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ADAU1701: ADC resistor values for higher sample rates


I am developing a module based on the ADAU1701 - the circuitry is essentially a simplified version of the evaluation board. The intended sample rate is 96kHz using the internal ADCs and DACs.

However, I have found it impossible to get correct results using the formulae given in the datasheet for calculating the ADC input and current-setting resistors at sample rates higher than 48K. Another user reported the same issue around a year ago in the thread "1701 input noise", but no definitive explanation resulted and I am a little surprised that the subject has not come up again.

The datasheet states that the total value (including 2K of internal resistance) of both the input and current-setting (ADC_RES) resistors should reduce linearly with sample rate. Using the formulae given results in external values of:

@ 48K, ADC_RES resistor = 18K, input resistors = 7K (for unity overall gain)

@ 96K, ADC_RES resistor = 8K, input resistors = 2K5 (for unity overall gain)

@ 192K, ADC_RES resistor = 3K, input resistors = 250R (for unity overall gain)

Adopting those resistor values at 96K (and with the inputs linked directly to the outputs in SigmaStudio) results in a noisy, jittery output with large amounts of both waveform and zero-crossing distortion. Routing a tone generator directly to the DACs in SigmaStudio resulted in a clean output, thereby excusing them of blame and casting doubt on the ADC setup.

Replacing the fixed resistors with 20K potentiometers, I evaluated the performance with various combinations of resistance and sample rate. The 18K value for the ADC_RES resistor (as implied in the old thread) actually works fine for all sample rates - the variation in overall gain is within 0.2dB for sample rates between 48K and 192K and there seems to be no noticeable change in distortion performance.

As this resistance is reduced, the overall gain falls somewhat, indicating that the full-scale input current is increasing, but if the value is decreased below around 13K (at which point the gain has dropped by around 2dB), the distortion increases massively as previously observed. Again, this behaviour is largely independent of sample rate.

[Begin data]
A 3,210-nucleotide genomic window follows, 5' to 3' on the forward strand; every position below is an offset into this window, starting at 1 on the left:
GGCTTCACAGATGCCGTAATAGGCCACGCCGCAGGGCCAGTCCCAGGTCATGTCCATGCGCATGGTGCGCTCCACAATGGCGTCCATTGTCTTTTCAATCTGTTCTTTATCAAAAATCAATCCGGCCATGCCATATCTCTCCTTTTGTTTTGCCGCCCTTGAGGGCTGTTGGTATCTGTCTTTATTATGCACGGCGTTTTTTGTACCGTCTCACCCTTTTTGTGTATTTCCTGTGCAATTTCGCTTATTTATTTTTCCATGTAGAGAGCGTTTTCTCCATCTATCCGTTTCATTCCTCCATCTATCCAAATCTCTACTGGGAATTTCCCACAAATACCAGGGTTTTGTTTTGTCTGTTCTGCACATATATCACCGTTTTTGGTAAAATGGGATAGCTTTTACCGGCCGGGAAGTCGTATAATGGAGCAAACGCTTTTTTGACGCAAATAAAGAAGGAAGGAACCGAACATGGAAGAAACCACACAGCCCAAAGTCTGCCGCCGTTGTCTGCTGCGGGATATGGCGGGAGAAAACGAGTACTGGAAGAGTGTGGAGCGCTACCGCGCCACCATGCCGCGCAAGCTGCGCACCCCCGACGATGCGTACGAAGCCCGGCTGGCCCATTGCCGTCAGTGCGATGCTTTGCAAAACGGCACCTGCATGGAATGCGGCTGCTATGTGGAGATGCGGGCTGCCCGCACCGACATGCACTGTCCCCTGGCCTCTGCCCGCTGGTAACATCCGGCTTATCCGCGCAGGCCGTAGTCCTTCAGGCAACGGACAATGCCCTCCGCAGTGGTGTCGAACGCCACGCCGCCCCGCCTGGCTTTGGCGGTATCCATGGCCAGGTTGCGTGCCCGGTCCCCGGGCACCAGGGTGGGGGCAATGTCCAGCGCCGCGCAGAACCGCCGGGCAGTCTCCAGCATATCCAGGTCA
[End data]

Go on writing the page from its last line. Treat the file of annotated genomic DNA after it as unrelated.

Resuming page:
Leaving the ADC_RES resistor as 18K, I then adjusted the input resistor to give unity overall gain from input to output and obtained the (nicely convenient) value of 5K6. This indicates that the datasheet formula for the input resistors may also not be entirely accurate, and double-checking my '1701 evaluation board did indeed show that the gain there is also somewhat lower than predicted by the formula.

So I have ended up with a working system, but have had to ignore the datasheet in order to do so - not a situation which inspires confidence. My questions are:

- can others confirm the behaviour I have observed?

- have I misunderstood the datasheet, or is there genuinely a discrepancy between it and real-life behaviour?

- if there is, can anyone from AD provide any insight into what is actually happening and how to properly optimise ADC performance at all sample rates?

Thanks very much - I hope this at least helps anyone who is struggling with the same issue.

Steve L.

  • Hi Steve, and welcome to the forum.

    Fortunately, I think I know the exact reason why this is happening! Unfortunately, I think it points out a lack of clarity in our datasheet.

    As explained in the datasheet, the series resistors on the ADC inputs only need to be changed "is if a sampling rate other than 48 kHz is used." That being said, the definition of "sample rate" used here is somewhat ambiguous and misleading.